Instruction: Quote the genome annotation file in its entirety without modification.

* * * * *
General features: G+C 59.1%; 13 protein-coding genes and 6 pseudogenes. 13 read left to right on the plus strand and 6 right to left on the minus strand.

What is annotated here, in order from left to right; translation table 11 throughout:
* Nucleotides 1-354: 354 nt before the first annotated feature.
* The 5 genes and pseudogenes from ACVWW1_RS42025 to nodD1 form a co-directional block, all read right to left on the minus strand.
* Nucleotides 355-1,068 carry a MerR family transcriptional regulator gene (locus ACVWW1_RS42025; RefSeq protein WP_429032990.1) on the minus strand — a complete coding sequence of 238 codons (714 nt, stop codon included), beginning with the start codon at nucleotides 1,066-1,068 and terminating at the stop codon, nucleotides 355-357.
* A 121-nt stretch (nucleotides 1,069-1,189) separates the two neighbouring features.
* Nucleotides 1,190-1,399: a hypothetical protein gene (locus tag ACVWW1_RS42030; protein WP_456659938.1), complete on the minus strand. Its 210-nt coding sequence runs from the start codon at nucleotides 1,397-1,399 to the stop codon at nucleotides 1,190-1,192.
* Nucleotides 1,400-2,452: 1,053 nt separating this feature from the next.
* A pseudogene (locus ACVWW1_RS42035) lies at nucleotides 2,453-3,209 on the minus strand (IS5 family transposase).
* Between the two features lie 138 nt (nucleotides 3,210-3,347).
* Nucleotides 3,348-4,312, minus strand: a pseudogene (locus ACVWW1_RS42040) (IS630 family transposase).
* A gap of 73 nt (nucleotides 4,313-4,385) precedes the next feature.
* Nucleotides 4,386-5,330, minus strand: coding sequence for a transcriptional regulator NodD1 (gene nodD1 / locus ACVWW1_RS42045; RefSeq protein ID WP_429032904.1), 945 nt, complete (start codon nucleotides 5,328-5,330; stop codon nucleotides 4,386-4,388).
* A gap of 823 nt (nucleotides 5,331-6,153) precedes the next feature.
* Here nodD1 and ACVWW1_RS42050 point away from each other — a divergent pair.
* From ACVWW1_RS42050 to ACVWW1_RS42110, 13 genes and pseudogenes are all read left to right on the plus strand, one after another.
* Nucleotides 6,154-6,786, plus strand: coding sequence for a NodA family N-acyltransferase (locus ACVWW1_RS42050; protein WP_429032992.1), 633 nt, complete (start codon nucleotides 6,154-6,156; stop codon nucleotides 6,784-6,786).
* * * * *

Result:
General features: G+C 59.1%; 13 protein-coding genes and 6 pseudogenes. 13 read left to right on the plus strand and 6 right to left on the minus strand.

What is annotated here, in order from left to right; translation table 11 throughout:
* Nucleotides 1-354: 354 nt before the first annotated feature.
* The 5 genes and pseudogenes from ACVWW1_RS42025 to nodD1 form a co-directional block, all read right to left on the minus strand.
* Nucleotides 355-1,068 carry a MerR family transcriptional regulator gene (locus ACVWW1_RS42025; RefSeq protein WP_429032990.1) on the minus strand — a complete coding sequence of 238 codons (714 nt, stop codon included), beginning with the start codon at nucleotides 1,066-1,068 and terminating at the stop codon, nucleotides 355-357.
* A 121-nt stretch (nucleotides 1,069-1,189) separates the two neighbouring features.
* Nucleotides 1,190-1,399: a hypothetical protein gene (locus tag ACVWW1_RS42030; protein WP_456659938.1), complete on the minus strand. Its 210-nt coding sequence runs from the start codon at nucleotides 1,397-1,399 to the stop codon at nucleotides 1,190-1,192.
* Nucleotides 1,400-2,452: 1,053 nt separating this feature from the next.
* A pseudogene (locus ACVWW1_RS42035) lies at nucleotides 2,453-3,209 on the minus strand (IS5 family transposase).
* Between the two features lie 138 nt (nucleotides 3,210-3,347).
* Nucleotides 3,348-4,312, minus strand: a pseudogene (locus ACVWW1_RS42040) (IS630 family transposase).
* A gap of 73 nt (nucleotides 4,313-4,385) precedes the next feature.
* Nucleotides 4,386-5,330, minus strand: coding sequence for a transcriptional regulator NodD1 (gene nodD1 / locus ACVWW1_RS42045; RefSeq protein ID WP_429032904.1), 945 nt, complete (start codon nucleotides 5,328-5,330; stop codon nucleotides 4,386-4,388).
* A gap of 823 nt (nucleotides 5,331-6,153) precedes the next feature.
* Here nodD1 and ACVWW1_RS42050 point away from each other — a divergent pair.
* From ACVWW1_RS42050 to ACVWW1_RS42110, 13 genes and pseudogenes are all read left to right on the plus strand, one after another.
* Nucleotides 6,154-6,786, plus strand: coding sequence for a NodA family N-acyltransferase (locus ACVWW1_RS42050; protein WP_429032992.1), 633 nt, complete (start codon nucleotides 6,154-6,156; stop codon nucleotides 6,784-6,786).